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Dismissing Motherhood - a Common Experience?

By - 6th December 2012

by Lisa Lintern*

311
I am a mother; therefore I must be dumb. Well, that’s what everyone keeps trying to tell me, right?

I got my first hint when I returned to work after becoming a mother.

“Don’t call yourself a ‘working mum’. They won’t take you seriously. You have to be professional at work and calling yourself a ‘working mum’ isn’t very professional,” was the advice given to me by a senior female executive.

Followed up by this: “Don’t tell anyone you have to leave work early to be with your kids. Trust me. Make something up – you, your partner, your dog – but never ever say it’s your kids.”

Yep. Seems being a mum in the workplace doesn’t do much for your credibility. Best sit quietly and listen to the blokes talk sport (of which I might also have an opinion, but that doesn’t really count because I’m just a girl, right Campo?).

Then I started to write a blog and became part of an online community. An online community routinely ridiculed for being “self-centred bored housewives exploiting their children for cash because they can’t be bothered to go and get a real job”.  Because that’s why we do it, us mummy bloggers. Lazy…the lot of us. Oh, and the free washing powder, because we’re all desperate for the free stuff. And we only ever write about nappies and cupcakes too, because that’s all we’re capable of having an opinion on. No political or social commentary here thanks. We’re mummy bloggers. 

Fortunately the good folk on ABC’s Media Watch set things straight about us mummy bloggers, especially when they gave some of Australia’s most talented bloggers those shrill bimbo-esque voiceovers. And whatever you do, don’t mention the words 'mummy bloggers' over the meeting table to those online experts at work. It’s enough to make their heads spin and spew green bile all over the meeting room walls. 

Meanwhile it’s also been suggested that I shouldn’t use photos of my kids as my Facebook profile because that’s just lame. And at dinner parties I must suppress any urge to discuss the pressures of parenting alongside political and social issues because I might bore everyone, especially the men in the room.

Sigh. Why is it in so many areas of our lives we are encouraged to conceal our motherhood like it’s something to be ashamed of?

Never mind that being a mother is the hardest, most demanding thing I’ve ever done. I’ve worked on some hairy corporate projects in my time, but nothing compares to the stress of negotiating a shopping mall with two children under the age of three.

Never mind that my productivity skyrocketed when I became a mother. I may not have as much time on my hands as I used to, but when I do work, I work hard and fast to produce the most productively rich hours possible. Long lunches or chats over coffee are a thing of the past for me.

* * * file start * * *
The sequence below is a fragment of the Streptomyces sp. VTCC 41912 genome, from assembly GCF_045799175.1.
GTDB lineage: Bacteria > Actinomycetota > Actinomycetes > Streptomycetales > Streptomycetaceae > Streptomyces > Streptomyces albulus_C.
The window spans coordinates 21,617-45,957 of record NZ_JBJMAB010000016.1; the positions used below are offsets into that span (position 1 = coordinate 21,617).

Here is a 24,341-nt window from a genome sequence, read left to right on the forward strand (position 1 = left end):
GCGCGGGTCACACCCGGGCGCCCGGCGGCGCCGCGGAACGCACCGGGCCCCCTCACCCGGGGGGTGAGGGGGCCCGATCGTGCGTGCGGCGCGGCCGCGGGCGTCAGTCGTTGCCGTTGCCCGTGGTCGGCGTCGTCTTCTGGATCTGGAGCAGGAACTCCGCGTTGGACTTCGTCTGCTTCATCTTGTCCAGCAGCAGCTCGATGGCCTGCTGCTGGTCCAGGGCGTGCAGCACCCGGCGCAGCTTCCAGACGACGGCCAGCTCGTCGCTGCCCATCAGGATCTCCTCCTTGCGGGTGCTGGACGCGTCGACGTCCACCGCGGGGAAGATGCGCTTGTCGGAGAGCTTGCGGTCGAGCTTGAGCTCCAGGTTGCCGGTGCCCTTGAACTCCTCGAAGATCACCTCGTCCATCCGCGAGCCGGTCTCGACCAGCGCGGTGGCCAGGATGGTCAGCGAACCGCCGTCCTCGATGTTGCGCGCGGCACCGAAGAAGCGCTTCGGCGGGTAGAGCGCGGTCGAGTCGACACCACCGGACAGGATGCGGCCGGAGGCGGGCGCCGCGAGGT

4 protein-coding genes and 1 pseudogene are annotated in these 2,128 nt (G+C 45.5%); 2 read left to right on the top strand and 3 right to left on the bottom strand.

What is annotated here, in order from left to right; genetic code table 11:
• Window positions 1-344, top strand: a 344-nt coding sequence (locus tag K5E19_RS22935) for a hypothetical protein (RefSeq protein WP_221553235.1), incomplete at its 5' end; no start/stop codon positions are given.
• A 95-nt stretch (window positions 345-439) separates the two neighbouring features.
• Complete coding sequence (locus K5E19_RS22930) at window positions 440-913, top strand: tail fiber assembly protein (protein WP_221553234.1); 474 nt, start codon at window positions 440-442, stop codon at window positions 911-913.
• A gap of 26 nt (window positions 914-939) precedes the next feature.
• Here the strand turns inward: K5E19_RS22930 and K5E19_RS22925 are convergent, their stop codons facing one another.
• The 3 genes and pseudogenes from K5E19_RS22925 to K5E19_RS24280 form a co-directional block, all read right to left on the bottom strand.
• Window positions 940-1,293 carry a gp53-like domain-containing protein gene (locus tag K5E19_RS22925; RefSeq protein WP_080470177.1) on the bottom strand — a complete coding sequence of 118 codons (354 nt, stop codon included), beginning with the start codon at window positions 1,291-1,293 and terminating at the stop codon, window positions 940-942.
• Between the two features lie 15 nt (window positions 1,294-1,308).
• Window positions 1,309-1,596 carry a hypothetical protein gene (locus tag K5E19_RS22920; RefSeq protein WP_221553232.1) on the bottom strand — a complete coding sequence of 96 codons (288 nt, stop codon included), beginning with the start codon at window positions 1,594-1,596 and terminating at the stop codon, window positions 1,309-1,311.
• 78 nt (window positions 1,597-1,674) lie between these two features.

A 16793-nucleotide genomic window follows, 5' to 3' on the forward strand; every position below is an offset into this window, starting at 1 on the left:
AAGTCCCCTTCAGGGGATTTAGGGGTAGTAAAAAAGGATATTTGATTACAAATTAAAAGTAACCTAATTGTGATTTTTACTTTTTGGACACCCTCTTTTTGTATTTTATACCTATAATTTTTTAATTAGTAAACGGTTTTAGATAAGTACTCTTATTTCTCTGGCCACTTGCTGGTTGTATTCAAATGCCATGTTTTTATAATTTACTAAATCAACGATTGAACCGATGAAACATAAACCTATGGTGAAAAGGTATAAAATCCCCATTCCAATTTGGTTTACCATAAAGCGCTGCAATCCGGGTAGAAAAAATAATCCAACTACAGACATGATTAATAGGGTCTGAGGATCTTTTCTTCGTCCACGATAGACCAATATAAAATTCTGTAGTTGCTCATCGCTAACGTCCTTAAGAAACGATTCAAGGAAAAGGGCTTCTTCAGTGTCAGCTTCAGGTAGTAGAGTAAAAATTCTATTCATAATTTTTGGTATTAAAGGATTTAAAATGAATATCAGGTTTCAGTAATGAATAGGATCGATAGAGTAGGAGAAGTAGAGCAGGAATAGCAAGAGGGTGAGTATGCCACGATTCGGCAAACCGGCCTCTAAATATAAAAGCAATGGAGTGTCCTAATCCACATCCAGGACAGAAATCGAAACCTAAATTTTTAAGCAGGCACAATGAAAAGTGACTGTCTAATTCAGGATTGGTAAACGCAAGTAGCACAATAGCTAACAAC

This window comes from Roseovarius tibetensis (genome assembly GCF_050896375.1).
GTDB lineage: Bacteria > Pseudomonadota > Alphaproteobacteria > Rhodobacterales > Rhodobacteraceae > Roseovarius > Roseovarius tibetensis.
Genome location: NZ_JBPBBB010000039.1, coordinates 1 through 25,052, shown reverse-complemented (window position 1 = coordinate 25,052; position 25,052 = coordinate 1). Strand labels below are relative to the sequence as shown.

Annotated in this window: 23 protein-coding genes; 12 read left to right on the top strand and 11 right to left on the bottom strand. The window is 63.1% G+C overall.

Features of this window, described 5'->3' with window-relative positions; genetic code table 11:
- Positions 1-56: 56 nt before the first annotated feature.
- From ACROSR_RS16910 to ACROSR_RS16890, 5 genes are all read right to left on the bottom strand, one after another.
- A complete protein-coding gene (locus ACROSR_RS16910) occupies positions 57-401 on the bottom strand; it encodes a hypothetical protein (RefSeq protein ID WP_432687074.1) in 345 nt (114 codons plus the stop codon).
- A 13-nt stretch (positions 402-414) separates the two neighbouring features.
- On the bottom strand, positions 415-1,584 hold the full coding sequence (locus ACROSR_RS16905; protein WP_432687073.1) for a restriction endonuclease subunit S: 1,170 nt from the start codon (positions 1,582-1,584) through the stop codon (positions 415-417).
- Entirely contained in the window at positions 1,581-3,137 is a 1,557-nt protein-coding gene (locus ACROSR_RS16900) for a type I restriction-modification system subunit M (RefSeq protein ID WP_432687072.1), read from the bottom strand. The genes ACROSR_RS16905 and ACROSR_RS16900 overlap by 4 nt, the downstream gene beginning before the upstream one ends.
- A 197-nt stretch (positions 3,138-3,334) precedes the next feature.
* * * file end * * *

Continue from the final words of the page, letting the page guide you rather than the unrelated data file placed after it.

Never mind that when I do sit down to work during those child-free hours my mind is fertile with ideas, because damn it, this is my chance to engage my brain in something other than taking the sheets off the washing line.

Never mind that the mummy bloggers I read are actually talented storytellers who even sometimes write about stuff other than “life behind the wheel of a pram”. I know. Shocking.

Never mind that I’ve witnessed social media brilliance from some of these mummy bloggers that would give some so-called online experts a run for their money, while costing less to produce than an advertising guru’s morning coffee.

Never mind that I’m deliriously proud that my children are a major part of my identity and if I’m doing a good job pulling off this bloody hard mothering business, well then I’m going to sing it from the Facebook roof, sister.

Never mind that if some of those blokes at the dinner party listened to my rant about parental pressures they might see how they could help ease the burden their own partners might feel as they attempt to juggle motherhood and work. Or fatherhood and work. Whatever the situation. Whoever the primary carer.

Never mind that we keep banging on about the importance of good parenting to support a healthy society…and yet for some reason we don’t want to talk about the gritty detail, or come up with any real solutions to help us all fulfill our parenting roles as best we can.

Never mind all that.

Because I’m a mum and clearly for some people that makes me dumb. So I should just keep quiet. 

*Once upon a time Lisa Lintern completed a degree in journalism, but she was lured to the corporate world where she spent nearly 20 years as a communications professional. She is now finding her own voice as a freelance writer and on her blog Melodramatic Me.

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